The Morning Report
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New COVID-19 cases seemed to be declining in recent days. That trend didn’t hold.
San Diego County reported more than 1,600 new positive COVID-19 tests on both Tuesday and Wednesday, bringing the numbers back up to the mid-June surge level.
There were also 10 new deaths and 24 new COVID-19 hospitalizations just between Sunday and Wednesday.
The county’s dashboard shows 83.7 percent of eligible county residents are fully vaccinated and 94.6 percent have at least one dose. Yet only 57.3 percent of eligible people are boosted — and that’s putting the county at a greater risk of COVID-19 reinfections and new variants.
Eric Topol, the founder and director of the Scripps Research Translational Institute, said in a tweet that the highly transmissible omicron variant now accounts for 35 percent of new cases in the United States. In San Diego County, omicron variants account for 99 percent of confirmed cases from Jan. 1 to June 17.
Citing a Centers for Disease Control and Prevention analysis, Topol said that new omicron variants BA.4 and BA.5 allow for a greater risk of reinfections, which means someone was infected, recovered, then later became infected again. Before omicron, the chance of reinfection was less than one percent.
“Reinfections carry substantial risk, as shown in this new analysis, so please keep your guard up,” Topol tweeted.
This is because being infected from BA.1 omicron is not protecting people from new variants that look very different. Topol told KPBS these new variants are “the most immune-invasive and transmissible of the whole pandemic.”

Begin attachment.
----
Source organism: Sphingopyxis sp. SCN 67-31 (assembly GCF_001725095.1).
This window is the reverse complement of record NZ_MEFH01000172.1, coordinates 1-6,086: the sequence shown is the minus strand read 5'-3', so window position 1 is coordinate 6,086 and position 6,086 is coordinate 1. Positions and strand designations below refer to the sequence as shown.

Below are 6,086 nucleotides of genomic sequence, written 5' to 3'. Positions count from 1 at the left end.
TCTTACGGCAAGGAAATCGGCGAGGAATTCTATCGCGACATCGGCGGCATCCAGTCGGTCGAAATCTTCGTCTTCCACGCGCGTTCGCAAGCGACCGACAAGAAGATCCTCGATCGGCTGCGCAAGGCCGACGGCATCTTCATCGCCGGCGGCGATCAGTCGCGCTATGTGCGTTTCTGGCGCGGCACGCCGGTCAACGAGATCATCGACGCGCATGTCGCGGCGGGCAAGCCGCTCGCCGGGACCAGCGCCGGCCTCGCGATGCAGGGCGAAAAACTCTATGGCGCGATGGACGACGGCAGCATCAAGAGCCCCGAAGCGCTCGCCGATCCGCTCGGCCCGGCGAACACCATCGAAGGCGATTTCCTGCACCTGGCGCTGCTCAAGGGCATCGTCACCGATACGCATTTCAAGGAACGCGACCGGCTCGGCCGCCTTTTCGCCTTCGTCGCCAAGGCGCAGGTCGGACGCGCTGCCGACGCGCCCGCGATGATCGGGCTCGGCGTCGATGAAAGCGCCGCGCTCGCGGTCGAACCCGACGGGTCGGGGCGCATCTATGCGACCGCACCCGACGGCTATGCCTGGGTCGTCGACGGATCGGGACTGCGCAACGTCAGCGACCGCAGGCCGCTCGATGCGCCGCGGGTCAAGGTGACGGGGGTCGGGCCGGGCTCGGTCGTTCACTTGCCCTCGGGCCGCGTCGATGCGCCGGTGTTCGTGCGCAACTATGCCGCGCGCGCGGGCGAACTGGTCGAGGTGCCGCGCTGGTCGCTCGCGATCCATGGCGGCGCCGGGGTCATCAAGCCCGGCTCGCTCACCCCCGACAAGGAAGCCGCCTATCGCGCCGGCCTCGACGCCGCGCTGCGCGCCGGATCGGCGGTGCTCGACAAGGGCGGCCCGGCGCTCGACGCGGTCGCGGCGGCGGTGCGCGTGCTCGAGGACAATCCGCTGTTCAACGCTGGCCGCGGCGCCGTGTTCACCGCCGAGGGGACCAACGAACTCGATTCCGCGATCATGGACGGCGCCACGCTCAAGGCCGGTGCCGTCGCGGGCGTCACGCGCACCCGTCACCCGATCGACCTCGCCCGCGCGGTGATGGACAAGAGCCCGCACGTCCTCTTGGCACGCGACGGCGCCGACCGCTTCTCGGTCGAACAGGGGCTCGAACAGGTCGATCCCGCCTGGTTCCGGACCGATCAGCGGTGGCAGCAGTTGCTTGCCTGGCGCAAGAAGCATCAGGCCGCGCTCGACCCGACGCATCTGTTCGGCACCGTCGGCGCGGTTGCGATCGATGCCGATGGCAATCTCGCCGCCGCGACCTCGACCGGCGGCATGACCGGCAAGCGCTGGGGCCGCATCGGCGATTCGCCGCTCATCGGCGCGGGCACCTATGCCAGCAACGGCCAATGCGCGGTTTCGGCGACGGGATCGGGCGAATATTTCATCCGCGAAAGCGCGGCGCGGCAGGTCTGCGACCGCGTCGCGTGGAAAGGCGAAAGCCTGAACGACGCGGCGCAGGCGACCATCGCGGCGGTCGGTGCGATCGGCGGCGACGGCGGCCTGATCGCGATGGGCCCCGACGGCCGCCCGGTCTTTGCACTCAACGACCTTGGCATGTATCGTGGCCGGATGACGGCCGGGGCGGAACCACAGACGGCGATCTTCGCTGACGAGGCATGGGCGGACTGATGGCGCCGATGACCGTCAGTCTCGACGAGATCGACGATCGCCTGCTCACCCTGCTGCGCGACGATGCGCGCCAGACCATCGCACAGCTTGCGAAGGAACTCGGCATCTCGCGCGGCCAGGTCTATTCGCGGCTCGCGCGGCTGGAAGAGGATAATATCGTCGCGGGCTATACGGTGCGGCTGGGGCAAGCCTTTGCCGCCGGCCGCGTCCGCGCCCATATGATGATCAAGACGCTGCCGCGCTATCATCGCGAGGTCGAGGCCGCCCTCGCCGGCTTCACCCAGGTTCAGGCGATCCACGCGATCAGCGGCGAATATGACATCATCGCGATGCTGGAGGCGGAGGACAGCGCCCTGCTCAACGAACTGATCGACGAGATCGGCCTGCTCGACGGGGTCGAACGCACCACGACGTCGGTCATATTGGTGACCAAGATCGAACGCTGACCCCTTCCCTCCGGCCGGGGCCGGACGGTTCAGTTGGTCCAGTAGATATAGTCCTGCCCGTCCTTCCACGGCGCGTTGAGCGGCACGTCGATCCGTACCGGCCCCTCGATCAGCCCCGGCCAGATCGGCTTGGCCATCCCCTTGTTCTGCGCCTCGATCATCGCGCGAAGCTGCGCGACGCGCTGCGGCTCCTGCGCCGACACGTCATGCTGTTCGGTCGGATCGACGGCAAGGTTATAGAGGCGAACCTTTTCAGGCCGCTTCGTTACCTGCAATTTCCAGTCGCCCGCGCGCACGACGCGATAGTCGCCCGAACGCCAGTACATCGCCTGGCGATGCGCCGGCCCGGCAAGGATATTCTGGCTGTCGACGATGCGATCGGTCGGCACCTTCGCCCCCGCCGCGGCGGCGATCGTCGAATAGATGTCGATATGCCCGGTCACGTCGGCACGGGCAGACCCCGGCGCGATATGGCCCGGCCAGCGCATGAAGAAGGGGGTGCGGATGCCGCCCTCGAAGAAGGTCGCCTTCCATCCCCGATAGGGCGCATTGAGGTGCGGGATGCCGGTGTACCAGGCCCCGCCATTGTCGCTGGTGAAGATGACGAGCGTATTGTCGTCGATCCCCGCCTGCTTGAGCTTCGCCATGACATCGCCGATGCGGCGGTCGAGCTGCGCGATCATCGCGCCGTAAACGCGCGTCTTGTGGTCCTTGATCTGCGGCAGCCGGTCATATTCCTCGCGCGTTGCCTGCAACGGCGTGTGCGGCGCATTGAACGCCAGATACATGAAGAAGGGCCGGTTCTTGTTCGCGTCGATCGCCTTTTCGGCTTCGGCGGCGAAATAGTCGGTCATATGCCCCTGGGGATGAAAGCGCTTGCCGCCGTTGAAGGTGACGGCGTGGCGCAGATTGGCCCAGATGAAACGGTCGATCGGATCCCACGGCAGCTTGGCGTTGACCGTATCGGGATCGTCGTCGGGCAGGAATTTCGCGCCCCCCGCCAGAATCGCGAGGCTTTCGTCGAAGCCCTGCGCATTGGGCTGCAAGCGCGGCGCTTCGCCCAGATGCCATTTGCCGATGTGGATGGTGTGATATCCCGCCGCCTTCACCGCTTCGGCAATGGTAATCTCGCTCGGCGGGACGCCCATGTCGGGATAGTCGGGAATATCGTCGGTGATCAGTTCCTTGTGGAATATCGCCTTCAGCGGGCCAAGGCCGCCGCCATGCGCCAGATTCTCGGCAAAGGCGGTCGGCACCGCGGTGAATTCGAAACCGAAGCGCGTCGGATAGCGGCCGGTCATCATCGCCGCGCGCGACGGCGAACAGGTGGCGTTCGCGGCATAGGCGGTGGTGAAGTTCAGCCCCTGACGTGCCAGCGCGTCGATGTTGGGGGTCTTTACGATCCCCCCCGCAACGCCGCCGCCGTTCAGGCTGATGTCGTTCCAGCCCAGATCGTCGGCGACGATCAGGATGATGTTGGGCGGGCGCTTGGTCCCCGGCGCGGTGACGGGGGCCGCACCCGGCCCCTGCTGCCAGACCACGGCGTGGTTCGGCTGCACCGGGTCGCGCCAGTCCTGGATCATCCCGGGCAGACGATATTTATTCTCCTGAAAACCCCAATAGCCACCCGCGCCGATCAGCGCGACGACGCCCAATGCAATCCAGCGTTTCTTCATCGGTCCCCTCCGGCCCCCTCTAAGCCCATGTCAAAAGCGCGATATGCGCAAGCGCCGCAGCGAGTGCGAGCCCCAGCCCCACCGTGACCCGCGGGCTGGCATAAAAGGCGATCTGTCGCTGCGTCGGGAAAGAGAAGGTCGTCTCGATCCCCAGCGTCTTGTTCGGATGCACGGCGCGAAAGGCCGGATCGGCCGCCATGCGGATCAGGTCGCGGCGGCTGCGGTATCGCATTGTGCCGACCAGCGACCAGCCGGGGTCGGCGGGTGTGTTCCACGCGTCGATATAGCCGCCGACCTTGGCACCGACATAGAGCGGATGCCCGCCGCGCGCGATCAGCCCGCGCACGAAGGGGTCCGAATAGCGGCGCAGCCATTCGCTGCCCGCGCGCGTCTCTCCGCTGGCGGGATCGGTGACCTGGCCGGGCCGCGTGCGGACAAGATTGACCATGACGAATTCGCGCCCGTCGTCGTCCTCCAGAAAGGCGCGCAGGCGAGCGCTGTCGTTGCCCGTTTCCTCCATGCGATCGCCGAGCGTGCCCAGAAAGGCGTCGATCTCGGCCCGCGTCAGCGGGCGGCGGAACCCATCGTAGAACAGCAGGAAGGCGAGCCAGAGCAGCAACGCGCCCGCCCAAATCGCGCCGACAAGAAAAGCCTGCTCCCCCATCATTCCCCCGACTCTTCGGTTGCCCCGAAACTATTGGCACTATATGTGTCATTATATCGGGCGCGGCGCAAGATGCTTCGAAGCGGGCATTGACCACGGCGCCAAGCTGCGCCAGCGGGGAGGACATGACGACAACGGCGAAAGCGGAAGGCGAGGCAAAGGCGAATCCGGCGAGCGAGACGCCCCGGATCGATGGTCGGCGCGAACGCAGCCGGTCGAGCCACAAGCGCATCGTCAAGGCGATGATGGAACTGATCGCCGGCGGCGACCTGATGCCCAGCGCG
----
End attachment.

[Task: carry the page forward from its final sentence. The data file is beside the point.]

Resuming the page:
The new variants are not yet dominant, but when they get to 70-80 percent of cases in the county, we’ll likely see a jump in hospitalizations, Topol said.
CDC research published in April 2022 found that in this omicron-predominant period, vaccine effectiveness against reinfections leading to hospitalizations was about 35 percent after a second dose but about 68 percent after a booster. The booster has also shown some effectiveness against the new omicron variants Topol mentioned.
The County of San Diego published a statement on Thursday “strongly” recommending vaccines and boosters, especially for residents over 50.
“Because immunity from the COVID-19 vaccine wanes over time, boosters help to give you added protection against the virus and its strains, both in terms of reducing infections and severe outcomes,” county Public Health Officer Wilma Wooten said in the news release. “People over age 50 are more susceptible to severe illness and complications from COVID-19. If you are eligible, you should get the recommended boosters as soon as possible to protect yourself and those around you.”
Despite the fluctuating COVID-19 cases, there are stark differences for those vaccinated and not.
The county’s most recent COVID-19 report showed a case rate and death rate for people not fully vaccinated that are two times higher than those fully vaccinated. Last week’s report showed a death rate three times higher.
The hospitalization rate for residents not fully vaccinated is 1.6 times higher than residents who are fully vaccinated and boosted.
San Diego County spokeswoman Sarah Sweeney said the county defines COVID-19 hospitalizations as patients who either tested positive at the hospital and received care or were already there for some other reason but tested positive upon patient screening.
The county determines this data by looking at average daily cases per 100,000 people who are 12 years and older. People not fully vaccinated had a case rate of 75.59 while people fully vaccinated and boosted had a case rate of 42.13. For people vaccinated without a booster, the case rate was 25.06.
Shane Crotty from the La Jolla Institute for Immunology told Voice of San Diego during the omicron surge in December that the booster dose of Pfizer or Moderna has “impressive neutralizing antibodies” against omicron. Two doses or less doesn’t quite cut it.
“The antibodies are mutating,” Crotty said. “It’s a learning process. It’s basically, you go take a class twice and you learn some things. You go to the third class, and you learn some more things. It literally is your immune system learning each time it recognizes it.”